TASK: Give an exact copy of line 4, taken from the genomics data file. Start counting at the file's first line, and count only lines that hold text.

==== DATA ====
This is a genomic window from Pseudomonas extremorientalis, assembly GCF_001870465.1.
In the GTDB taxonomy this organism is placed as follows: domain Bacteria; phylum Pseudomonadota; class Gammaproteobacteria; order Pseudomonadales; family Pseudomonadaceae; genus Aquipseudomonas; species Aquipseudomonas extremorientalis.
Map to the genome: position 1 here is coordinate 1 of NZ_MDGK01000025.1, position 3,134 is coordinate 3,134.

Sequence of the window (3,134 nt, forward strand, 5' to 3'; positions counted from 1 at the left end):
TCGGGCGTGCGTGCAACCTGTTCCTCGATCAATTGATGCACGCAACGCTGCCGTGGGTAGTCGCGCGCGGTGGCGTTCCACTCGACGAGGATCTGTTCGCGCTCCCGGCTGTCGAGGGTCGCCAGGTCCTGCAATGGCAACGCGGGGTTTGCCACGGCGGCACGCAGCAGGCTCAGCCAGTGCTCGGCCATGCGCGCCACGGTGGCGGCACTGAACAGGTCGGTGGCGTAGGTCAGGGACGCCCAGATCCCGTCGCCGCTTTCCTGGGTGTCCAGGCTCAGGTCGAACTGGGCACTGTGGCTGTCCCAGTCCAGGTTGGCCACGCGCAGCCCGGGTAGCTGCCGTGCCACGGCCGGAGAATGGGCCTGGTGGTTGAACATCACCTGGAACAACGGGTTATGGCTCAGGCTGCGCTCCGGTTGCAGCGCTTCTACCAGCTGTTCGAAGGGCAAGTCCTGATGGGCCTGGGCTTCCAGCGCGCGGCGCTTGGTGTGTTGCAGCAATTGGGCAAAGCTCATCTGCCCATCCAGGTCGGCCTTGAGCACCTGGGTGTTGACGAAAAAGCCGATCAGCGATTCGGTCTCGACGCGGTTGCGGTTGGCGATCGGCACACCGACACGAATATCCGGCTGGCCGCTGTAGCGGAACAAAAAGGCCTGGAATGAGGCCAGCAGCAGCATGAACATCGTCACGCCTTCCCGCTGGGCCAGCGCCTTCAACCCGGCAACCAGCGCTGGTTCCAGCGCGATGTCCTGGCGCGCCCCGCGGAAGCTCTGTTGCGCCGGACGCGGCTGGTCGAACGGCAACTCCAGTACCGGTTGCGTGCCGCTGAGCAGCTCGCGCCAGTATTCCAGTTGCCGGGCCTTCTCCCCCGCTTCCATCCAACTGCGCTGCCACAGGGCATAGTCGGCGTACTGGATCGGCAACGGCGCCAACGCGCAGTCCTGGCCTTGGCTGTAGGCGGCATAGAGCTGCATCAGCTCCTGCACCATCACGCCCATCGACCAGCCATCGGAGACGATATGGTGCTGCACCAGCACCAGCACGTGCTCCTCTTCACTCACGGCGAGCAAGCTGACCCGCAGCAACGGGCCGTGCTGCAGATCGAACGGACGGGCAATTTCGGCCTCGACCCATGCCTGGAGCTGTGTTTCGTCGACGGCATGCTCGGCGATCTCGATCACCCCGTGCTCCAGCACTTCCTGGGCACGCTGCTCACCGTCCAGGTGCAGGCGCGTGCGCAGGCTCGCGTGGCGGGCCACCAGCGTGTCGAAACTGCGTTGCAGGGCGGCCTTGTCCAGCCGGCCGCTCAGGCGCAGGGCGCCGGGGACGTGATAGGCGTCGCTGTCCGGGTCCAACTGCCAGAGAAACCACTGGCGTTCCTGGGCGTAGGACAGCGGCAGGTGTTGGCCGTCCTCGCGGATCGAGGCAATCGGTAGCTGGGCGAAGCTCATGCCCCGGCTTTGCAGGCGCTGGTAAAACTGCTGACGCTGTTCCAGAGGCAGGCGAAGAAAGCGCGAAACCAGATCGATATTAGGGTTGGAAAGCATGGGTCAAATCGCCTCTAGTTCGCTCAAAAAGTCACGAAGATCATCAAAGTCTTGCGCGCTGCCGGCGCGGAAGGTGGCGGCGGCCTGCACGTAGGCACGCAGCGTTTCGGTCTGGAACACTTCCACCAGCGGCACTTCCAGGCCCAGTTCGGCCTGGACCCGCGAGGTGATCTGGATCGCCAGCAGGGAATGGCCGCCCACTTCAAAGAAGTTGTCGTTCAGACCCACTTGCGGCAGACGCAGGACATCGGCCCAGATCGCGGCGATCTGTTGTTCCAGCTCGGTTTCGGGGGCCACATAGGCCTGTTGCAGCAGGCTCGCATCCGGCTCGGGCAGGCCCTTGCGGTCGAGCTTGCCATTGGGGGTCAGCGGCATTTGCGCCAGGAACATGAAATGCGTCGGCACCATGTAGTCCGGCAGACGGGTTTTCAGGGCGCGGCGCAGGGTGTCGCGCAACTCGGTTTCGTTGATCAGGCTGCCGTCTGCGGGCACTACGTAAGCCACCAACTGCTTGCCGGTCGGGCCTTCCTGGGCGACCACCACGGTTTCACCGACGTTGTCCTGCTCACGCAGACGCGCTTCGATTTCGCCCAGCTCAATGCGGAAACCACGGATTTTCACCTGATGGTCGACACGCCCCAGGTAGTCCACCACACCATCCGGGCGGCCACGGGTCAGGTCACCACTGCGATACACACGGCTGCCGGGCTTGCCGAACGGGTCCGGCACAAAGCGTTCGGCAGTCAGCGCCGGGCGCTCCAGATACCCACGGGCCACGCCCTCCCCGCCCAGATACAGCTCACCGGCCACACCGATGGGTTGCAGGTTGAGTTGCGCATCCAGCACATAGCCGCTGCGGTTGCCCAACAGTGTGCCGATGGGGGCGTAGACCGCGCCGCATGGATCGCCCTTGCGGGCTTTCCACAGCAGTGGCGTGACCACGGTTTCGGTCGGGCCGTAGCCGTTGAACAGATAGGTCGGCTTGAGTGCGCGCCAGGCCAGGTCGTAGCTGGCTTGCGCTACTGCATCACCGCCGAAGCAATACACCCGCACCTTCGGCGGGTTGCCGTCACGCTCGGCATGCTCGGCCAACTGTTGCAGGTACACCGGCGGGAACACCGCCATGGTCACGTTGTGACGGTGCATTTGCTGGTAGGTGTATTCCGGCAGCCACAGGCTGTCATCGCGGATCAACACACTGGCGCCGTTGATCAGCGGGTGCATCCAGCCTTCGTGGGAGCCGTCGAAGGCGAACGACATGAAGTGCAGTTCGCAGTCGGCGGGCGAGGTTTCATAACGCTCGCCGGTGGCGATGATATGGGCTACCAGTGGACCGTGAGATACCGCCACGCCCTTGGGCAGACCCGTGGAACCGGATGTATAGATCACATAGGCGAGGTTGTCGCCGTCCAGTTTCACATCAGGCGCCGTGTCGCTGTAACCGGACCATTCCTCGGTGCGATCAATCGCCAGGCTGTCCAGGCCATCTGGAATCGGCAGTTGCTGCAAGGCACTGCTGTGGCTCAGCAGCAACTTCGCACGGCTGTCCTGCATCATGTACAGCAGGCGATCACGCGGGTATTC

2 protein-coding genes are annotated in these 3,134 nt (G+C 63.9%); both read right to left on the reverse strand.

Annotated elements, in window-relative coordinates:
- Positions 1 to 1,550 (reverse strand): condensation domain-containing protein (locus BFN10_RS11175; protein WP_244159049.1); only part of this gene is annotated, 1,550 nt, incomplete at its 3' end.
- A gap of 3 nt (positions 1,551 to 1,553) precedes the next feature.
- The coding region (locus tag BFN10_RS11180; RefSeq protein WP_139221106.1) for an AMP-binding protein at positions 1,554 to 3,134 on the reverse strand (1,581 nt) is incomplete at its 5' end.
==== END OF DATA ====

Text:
Sequence of the window (3,134 nt, forward strand, 5' to 3'; positions counted from 1 at the left end):